On the 17th December 2019, 25-year-old Fallon Sherrock made history. The Buckinghamshire born athlete became the first women to win a match at the PDC World Championships.
However, this isn’t the first time that a female athlete has overcome their male counterpart(s), or made waves in what was predominantly, a man’s game… Here is a look at five of the most momentous examples.
5. Billie Jean King wins the ‘Battle of the Sexes’
Billie Jean King is a legendary figure in the world of tennis, and part of her legacy is how she fought for the rights of female athletes. At a time were female sports were not taken seriously, but King was so good she was attracting large audiences. She fought the pay gap between genders, and threatened to boycott tournaments – and people were listening, she began to make a difference.
Bobby Riggs was a tennis champion in the 1940’s and 50’s, who despite being past his prime, longed for the spotlight. Now in his 50’s, Riggs returned to the male pro scene, but not being as good as he once was, he failed to grab headlines. So instead of competing in regular tournaments, he called out the winner of the Womens Australian Open, Margaret Court for a showcase event.
Riggs went on to beat Court, but during his victory speech, called out King. He said King couldn’t win because “she’s a woman and they don’t have the emotional stability”.
So, the date was set (20th September 1972), and so were the stakes. $100,000, winner takes all.
King started the match slowly, but wore down her older opponent and went on to win the spectacle in straight sets, 6-4, 6-3, 6-3. Riggs initially demanded a rematch, but eventually calmed down and admitted he had underestimated King’s ability.
Billie Jean King had won the battle of the sexes.
4. Jackie Tonawanda wins by knock out
Nicknamed the “The Female Muhammad Ali”, on the 8th June 1975, the American female heavyweight, knocked out Larry Rodania at packed out Madison Square Garden. Showcase fights pitting men and women against each other have been few and far between down the years – and in one of the most famous Tonawanda came out on top for the girls.
At the time, female boxers were not allowed to hold licences allowing them to fight professionally. It was Tonawanda who took the New York State Athletic Commission to court for prejudice against female fighters. The judge ruled in favour of Tonawanda saying: “This court will not hold that women should be precluded from a profession exploiting whatever skills they may have in the sport of boxing merely because they are women.”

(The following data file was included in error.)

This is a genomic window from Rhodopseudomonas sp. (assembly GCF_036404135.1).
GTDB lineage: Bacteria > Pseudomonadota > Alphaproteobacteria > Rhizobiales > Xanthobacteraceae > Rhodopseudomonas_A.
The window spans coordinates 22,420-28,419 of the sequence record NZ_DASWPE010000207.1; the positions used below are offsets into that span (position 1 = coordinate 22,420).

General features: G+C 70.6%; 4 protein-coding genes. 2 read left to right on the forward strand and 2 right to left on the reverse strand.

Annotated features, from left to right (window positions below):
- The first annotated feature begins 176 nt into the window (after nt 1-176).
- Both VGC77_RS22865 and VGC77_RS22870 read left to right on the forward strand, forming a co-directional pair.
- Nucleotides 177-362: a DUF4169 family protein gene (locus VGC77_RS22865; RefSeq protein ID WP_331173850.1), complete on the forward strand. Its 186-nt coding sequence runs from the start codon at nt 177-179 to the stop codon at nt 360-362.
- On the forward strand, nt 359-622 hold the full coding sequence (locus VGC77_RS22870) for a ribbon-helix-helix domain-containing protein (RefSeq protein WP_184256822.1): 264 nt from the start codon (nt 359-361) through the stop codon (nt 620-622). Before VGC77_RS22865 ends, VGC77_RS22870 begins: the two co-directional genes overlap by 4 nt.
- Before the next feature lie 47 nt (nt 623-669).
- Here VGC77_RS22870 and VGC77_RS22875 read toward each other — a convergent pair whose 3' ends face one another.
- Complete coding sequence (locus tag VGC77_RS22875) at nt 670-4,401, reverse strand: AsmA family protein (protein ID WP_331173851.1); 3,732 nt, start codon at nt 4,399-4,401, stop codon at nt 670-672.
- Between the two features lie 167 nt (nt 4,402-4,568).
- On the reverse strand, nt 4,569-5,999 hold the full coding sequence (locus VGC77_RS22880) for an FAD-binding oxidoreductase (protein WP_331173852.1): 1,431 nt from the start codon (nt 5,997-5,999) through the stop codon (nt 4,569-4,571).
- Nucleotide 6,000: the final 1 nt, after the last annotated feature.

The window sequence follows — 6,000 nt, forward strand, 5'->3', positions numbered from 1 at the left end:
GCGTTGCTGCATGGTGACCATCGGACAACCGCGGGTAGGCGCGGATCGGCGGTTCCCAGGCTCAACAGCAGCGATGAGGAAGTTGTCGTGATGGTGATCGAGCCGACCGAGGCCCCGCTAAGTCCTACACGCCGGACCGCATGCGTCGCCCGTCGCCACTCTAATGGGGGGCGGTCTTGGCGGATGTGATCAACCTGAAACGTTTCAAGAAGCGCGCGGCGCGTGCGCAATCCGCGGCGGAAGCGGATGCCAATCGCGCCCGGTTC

Rightly recognised as one of female boxing’s most significant pioneers, she was the first female boxer to become a member of Ring 8, the Veterans Boxing Association, and inducted into their Hall of Fame, as well as, Madison Square Garden’s Hall of Fame.
3.’Knuckleball Princess’ Eri Yoshida gets drafted
Back in 2008, Eri Yoshida became the first women to be drafted into Japanese Professional Baseball League at just 16-years-old.
Having taught herself to pitch by watching the MLB aged 14, (and in particular Boston Red Sox legend, Tim Wakefield) the five feet one Yokohama native developed a knuckle-ball technique that caught the attention of the press and professional baseball coaches in Japan and across in the US.
Two years after discovering the sport, Yoshida was drafted by the Kobe 9 Cruise, in the Kansai Independent Baseball League, and dubbed the ‘Knuckleball Princess’ by the national media.
She made her professional debut at the Osaka dome in March of 2009 and made eleven appearances that season.
After two successful seasons in Japan, Eri was offered the chance to live out her dream and play baseball professionally in America, becoming only the third women to do so when she signed a contract with the Chico Outlaws.
Her time in the US had mixed success, and she moved back to Japan in 202, but her legacy was complete.
2. Zhang Shan’s Skeet Shooting Gold
Between 1972 and 1992, Olympic Skeet Shooting was a mixed gender event and in Barcelona ‘92, Shan made history when she won the gold.
Shan was the only women to win an Olympics medal in the sport, during the time of it being a mixed event, and won in spectacular fashion hitting 24 of the 25 targets in the events finals.
She also made history in qualifying round for the Olympics when she hit 96 shots, equalling the world record at the time.
Zhang had already won gold in the 1990 Asian games when she won the mixed skeet event, and was part of China’s gold medal in the team Skeet shooting event at the same games.
1. Dame Ellen MacArthur’s Sailing World Record
Sailing around the world is perhaps the single biggest endurance event there is, and on the 7th Feb 2005, Ellen MacArthur completed the feat.
MacArthur set sail on the 28th Nov 2004, looking to break the record of the fastest solo circumnavigation of the globe which was previously held by a French male sailor, Francis Joyon.
The Derbyshire-born ultra-athlete had to sleep in 20-minute intervals and faced extreme weather conditions during her long journey, but beat the record by more then a day when she completed at the beginning of February.
On day 63 she narrowly avoided a collision with a whale which would have ended the journey, and she fought against gale force winds and ice bergs all trying to capsize her boat throughout the endeavour.
Her 27,000-mile journey took 71 days, 14 hours, 18 minutes and 33 seconds in total and remains one of humanities greatest endurance feats.